@neutrinojs/library
Neutrino preset for building distributable libraries
Last updated 3 days ago by edmorley .
MPL-2.0 · Repository · Bugs · Original npm · Tarball · package.json
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Neutrino Library Preset

@neutrinojs/library is a Neutrino preset that supports creating JS libraries for Web or Node.js targets.

NPM version NPM downloads

Features

  • Zero upfront configuration necessary to start developing and building a JavaScript library
  • Modern Babel compilation supporting ES modules, async functions, and dynamic imports
  • Compiles to ES5 to support major browsers, publishing to npm, and library interoperability
  • Defaults to UMD-based output for consumption in a variety of environments
  • Supports automatically-wired sourcemaps
  • Tree-shaking to create smaller bundles
  • Automatically marks dependencies as external
  • Easily extensible to customize your library as needed

Important! If you need polyfills in your code, consider including core-js in your package.json. This is will configure @babel/present-env to automatically include polyfills based on usage. More details here.

Requirements

  • Node.js 10+
  • Yarn v1.2.1+, or npm v5.4+
  • Neutrino 9
  • webpack 4
  • webpack-cli 3

Quickstart

The fastest way to get started is by using the create-project scaffolding tool. Don’t want to use the CLI helper? No worries, we have you covered with the manual installation.

create-project

Run the following command to start the process. Substitute <directory-name> with the directory name you wish to create for this project.

Yarn

❯ yarn create @neutrinojs/project <directory-name>

Note: The create command is a shorthand that helps you do two things at once. See the Yarn create docs for more details.

npm/npx

npx comes pre-installed with npm. If you’re running an older version of npm, then npm install -g npm to update to the latest version.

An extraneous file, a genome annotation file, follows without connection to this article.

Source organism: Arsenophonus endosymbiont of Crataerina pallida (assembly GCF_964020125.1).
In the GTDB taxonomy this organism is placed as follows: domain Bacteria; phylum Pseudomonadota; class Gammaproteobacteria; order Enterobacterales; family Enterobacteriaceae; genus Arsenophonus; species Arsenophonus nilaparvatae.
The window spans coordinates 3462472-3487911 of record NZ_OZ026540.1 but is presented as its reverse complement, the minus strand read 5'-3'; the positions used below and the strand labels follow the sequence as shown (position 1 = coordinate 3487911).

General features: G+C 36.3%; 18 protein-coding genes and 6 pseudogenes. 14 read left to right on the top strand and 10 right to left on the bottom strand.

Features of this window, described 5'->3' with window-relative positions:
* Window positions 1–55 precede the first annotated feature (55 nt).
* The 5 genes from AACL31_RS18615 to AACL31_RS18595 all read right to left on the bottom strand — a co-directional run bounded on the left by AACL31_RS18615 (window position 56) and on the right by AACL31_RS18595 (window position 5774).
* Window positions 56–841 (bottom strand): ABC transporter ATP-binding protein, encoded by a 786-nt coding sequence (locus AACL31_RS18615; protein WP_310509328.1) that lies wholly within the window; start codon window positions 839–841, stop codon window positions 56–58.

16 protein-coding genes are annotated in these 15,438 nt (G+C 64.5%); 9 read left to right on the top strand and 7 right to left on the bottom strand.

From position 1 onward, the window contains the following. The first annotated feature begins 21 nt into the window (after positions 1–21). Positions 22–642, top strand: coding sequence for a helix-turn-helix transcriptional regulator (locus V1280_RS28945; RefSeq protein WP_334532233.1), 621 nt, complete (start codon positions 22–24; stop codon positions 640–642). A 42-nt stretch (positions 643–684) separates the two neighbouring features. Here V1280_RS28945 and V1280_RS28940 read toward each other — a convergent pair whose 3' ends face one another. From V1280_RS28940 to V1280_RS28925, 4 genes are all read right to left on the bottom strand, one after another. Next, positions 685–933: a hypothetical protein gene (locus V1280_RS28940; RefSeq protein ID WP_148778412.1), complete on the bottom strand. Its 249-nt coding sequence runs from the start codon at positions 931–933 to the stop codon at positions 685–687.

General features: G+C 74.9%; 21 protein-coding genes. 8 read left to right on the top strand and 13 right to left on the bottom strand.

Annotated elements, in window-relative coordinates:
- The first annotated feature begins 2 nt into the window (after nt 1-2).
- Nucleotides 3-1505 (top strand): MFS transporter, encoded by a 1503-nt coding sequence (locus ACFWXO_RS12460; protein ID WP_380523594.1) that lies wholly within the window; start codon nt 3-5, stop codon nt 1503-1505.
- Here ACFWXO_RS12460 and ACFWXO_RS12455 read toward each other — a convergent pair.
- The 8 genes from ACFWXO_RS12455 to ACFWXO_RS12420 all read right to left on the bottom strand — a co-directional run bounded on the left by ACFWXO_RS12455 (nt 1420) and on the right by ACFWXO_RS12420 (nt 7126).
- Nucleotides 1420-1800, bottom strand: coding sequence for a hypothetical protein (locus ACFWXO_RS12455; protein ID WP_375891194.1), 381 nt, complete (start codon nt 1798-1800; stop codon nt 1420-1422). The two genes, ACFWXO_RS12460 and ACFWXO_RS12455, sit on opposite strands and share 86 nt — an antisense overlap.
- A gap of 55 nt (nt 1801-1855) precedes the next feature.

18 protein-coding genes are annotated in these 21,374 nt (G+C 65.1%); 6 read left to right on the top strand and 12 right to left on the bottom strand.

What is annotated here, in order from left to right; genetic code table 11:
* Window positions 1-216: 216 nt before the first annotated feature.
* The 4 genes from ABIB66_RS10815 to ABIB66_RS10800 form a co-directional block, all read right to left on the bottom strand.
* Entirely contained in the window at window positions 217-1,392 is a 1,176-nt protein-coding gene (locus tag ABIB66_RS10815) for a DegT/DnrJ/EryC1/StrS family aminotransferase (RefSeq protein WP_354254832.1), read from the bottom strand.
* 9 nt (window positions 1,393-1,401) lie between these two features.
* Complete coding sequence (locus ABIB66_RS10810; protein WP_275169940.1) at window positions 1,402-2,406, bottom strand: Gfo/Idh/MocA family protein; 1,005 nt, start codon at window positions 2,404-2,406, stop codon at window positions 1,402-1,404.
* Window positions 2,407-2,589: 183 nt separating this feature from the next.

❯ npx @neutrinojs/create-project <directory-name>

The CLI helper will prompt for the project to scaffold, and will offer to set up a test runner as well as linting to your project. Refer to the Create new project section for details on all available options.

Manual Installation

@neutrinojs/library can be installed via the Yarn or npm clients. Inside your project, make sure that the dependencies below are installed as development dependencies.

Yarn

❯ yarn add --dev neutrino @neutrinojs/library webpack webpack-cli

npm

❯ npm install --save-dev neutrino @neutrinojs/library webpack webpack-cli

If you want to have automatically wired sourcemaps added to your project, add source-map-support:

Yarn

❯ yarn add source-map-support

npm

❯ npm install --save source-map-support

After that, add a new directory named src in the root of the project, with a single JS file named index.js in it.

❯ mkdir src && touch src/index.js

Edit your src/index.js file with the following:

// Create a simple logger library that only logs when
// debug mode is enabled, and logs to the appropriate level
export default class Logger {
  constructor(level, debug = true) {
    this.level = level;
    this.debug = debug;
  }

  log(...args) {
    if (this.debug) {
      console[level](...args);
    }
  }
}

Now edit your project's package.json to add commands for building the library:

{
  "name": "super-logger",
  "scripts": {
    "build": "webpack --mode production"
  }
}

Then create a .neutrinorc.js file alongside package.json, which contains your Neutrino configuration:

const library = require('@neutrinojs/library');

module.exports = {
  use: [
    library({
      name: 'Logger',
    }),
  ],
};

And create a webpack.config.js file, that uses the Neutrino API to access the generated webpack config:

const neutrino = require('neutrino');

module.exports = neutrino().webpack();

You can now build your library!

Yarn

❯ yarn build

npm

❯ npm start

Project Layout

@neutrinojs/library follows the standard project layout specified by Neutrino. This means that by default all library source code should live in a directory named src in the root of the project. This includes JavaScript files that would be available to your compiled project.

Building

@neutrinojs/library builds assets to the build directory by default when running yarn build. You should specify a main property in your package.json pointing to your primary built main entry point. Also when publishing your project to npm, consider excluding your src directory by using the files property to whitelist build, or via .npmignore to blacklist src.

{
  "name": "super-logger",
  "main": "build/index.js",
  "files": ["build"]
}

Your built library can now be consumed with ES imports, CJS require, AMD require, or even script tags:

// ES imports
import Logger from 'super-logger';

// CJS require
const Logger = require('super-logger');

// AMD require
require(['super-logger'], Logger => {
  // ...
});
<!-- script tags -->
<script src="/path/to/super-logger"></script>

<!--